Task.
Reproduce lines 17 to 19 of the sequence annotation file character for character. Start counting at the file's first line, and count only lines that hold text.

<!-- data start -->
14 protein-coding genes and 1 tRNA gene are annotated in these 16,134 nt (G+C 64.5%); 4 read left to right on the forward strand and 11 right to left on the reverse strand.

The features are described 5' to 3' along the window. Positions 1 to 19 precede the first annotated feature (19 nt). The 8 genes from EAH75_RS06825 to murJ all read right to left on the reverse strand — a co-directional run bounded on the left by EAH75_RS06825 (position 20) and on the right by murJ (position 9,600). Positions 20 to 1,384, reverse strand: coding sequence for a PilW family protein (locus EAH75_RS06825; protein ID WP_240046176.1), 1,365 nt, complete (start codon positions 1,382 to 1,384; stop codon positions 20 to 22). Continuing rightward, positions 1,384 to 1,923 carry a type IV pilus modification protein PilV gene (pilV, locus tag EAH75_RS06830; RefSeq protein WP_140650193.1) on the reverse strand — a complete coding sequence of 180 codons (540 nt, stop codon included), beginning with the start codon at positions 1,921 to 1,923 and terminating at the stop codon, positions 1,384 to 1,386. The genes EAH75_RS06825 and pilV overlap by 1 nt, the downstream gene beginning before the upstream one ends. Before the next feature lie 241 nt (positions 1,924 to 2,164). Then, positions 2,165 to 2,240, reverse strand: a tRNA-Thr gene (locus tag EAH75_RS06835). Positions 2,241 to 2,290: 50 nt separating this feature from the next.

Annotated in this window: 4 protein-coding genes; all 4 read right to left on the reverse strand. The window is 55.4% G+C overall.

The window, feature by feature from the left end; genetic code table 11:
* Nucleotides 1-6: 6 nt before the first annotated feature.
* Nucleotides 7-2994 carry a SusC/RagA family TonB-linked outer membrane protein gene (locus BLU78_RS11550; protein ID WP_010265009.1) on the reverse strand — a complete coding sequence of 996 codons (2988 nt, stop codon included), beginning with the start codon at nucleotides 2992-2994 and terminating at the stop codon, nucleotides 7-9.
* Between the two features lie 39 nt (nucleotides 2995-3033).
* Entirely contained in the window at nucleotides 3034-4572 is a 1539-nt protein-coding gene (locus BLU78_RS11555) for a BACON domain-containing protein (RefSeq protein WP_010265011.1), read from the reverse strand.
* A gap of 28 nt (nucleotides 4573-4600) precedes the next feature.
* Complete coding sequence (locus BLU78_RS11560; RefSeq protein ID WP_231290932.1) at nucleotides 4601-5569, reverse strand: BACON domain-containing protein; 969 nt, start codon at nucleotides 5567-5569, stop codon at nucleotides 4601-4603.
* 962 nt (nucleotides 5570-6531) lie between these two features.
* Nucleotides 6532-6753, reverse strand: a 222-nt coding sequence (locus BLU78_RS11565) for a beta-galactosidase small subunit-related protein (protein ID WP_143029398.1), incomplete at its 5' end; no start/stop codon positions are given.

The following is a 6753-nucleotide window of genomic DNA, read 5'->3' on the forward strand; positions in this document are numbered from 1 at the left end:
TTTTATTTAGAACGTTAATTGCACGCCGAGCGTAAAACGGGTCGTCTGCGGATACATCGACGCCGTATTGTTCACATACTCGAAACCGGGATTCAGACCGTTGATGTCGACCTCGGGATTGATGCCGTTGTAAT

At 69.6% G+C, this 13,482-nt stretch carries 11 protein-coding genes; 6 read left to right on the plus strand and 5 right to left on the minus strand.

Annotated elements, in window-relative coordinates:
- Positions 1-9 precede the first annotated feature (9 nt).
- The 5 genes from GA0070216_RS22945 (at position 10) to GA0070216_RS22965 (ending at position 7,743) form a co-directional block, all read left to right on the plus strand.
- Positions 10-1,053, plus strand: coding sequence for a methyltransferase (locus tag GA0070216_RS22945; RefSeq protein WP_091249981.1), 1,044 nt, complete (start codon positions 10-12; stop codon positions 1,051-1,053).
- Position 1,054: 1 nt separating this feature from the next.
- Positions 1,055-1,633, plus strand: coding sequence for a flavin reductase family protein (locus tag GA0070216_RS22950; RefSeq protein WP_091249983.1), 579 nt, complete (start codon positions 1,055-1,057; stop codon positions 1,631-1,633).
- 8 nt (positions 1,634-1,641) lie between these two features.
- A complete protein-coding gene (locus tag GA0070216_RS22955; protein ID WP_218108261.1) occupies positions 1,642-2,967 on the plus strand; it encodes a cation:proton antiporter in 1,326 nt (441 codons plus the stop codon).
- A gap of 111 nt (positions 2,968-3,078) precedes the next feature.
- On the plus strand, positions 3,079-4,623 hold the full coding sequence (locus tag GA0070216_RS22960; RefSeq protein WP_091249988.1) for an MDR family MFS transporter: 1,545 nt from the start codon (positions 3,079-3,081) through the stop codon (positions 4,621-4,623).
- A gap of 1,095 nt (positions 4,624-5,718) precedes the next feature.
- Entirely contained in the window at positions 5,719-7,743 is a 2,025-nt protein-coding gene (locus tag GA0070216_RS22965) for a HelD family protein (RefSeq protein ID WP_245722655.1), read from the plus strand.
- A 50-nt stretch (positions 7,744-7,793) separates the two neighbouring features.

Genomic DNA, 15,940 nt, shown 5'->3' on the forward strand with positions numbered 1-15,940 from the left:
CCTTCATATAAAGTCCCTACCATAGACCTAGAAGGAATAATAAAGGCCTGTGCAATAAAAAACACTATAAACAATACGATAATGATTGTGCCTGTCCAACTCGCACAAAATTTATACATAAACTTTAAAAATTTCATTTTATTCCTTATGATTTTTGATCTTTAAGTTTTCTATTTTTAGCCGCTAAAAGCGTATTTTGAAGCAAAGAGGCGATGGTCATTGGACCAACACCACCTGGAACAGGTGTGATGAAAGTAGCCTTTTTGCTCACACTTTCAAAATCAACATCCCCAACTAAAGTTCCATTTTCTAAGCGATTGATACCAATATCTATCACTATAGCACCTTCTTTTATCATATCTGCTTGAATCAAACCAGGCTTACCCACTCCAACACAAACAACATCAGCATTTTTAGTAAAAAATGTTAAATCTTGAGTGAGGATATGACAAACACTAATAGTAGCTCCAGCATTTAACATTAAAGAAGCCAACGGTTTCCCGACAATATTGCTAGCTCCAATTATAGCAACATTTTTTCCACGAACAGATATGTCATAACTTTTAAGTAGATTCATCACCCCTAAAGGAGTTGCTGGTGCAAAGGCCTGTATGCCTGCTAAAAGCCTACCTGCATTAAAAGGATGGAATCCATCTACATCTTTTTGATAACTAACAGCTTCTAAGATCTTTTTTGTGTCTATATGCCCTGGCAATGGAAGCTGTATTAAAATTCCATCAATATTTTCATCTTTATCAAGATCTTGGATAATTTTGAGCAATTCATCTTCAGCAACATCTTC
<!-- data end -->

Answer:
- Positions 1-9 precede the first annotated feature (9 nt).
- The 5 genes from GA0070216_RS22945 (at position 10) to GA0070216_RS22965 (ending at position 7,743) form a co-directional block, all read left to right on the plus strand.
- Positions 10-1,053, plus strand: coding sequence for a methyltransferase (locus tag GA0070216_RS22945; RefSeq protein WP_091249981.1), 1,044 nt, complete (start codon positions 10-12; stop codon positions 1,051-1,053).